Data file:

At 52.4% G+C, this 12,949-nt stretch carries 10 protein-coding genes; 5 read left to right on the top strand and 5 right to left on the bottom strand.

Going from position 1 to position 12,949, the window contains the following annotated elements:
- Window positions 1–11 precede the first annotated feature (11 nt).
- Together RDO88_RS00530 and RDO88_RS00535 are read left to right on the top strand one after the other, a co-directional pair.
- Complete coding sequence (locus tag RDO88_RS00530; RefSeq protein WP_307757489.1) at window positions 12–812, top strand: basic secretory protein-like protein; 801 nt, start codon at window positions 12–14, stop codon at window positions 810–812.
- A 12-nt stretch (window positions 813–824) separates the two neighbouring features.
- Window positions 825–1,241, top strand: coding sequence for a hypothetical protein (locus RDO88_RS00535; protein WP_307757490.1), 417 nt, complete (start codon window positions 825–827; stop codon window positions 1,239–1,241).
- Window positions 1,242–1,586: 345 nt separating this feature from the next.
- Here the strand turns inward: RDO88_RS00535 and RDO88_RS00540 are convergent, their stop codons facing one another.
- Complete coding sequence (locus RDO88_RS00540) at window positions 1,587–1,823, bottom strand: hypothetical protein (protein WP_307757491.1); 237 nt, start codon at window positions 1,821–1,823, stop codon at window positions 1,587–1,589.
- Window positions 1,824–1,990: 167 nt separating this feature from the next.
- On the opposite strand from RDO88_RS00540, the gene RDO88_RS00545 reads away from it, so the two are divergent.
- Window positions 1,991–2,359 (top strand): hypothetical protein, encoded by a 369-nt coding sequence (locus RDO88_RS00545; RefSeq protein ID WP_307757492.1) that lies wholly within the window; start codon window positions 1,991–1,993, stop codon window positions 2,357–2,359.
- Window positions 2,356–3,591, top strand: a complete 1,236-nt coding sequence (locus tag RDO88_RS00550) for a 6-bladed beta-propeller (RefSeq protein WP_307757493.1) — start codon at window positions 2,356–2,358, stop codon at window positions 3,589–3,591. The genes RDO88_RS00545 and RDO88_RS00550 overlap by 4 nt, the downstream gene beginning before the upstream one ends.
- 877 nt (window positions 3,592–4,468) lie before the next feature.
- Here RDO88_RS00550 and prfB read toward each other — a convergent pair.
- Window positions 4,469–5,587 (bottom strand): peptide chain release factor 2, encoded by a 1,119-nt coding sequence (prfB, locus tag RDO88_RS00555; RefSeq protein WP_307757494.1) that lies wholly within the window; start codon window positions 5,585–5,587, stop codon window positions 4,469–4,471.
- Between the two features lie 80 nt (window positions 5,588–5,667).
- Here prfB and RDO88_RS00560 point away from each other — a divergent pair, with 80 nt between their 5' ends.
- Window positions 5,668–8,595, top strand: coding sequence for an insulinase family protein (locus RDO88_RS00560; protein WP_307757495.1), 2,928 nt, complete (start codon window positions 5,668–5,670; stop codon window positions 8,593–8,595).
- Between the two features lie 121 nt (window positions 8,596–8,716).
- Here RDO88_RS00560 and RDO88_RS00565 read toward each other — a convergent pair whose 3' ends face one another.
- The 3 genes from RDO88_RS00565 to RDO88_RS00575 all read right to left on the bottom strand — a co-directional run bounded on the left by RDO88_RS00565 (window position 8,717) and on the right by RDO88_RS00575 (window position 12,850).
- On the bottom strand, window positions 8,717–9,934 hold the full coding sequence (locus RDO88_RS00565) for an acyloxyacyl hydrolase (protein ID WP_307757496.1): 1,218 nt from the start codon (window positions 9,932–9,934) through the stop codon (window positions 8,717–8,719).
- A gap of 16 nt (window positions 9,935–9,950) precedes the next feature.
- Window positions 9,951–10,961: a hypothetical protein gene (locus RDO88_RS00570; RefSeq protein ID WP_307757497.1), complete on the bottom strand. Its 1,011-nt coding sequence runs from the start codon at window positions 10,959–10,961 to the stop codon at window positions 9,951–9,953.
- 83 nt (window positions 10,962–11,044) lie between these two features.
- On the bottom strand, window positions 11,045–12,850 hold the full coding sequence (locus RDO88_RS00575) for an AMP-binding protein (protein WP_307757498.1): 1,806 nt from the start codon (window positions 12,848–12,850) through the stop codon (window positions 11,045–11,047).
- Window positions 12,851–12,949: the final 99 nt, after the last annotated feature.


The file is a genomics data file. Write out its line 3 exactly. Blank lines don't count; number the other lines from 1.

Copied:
- Window positions 1–11 precede the first annotated feature (11 nt).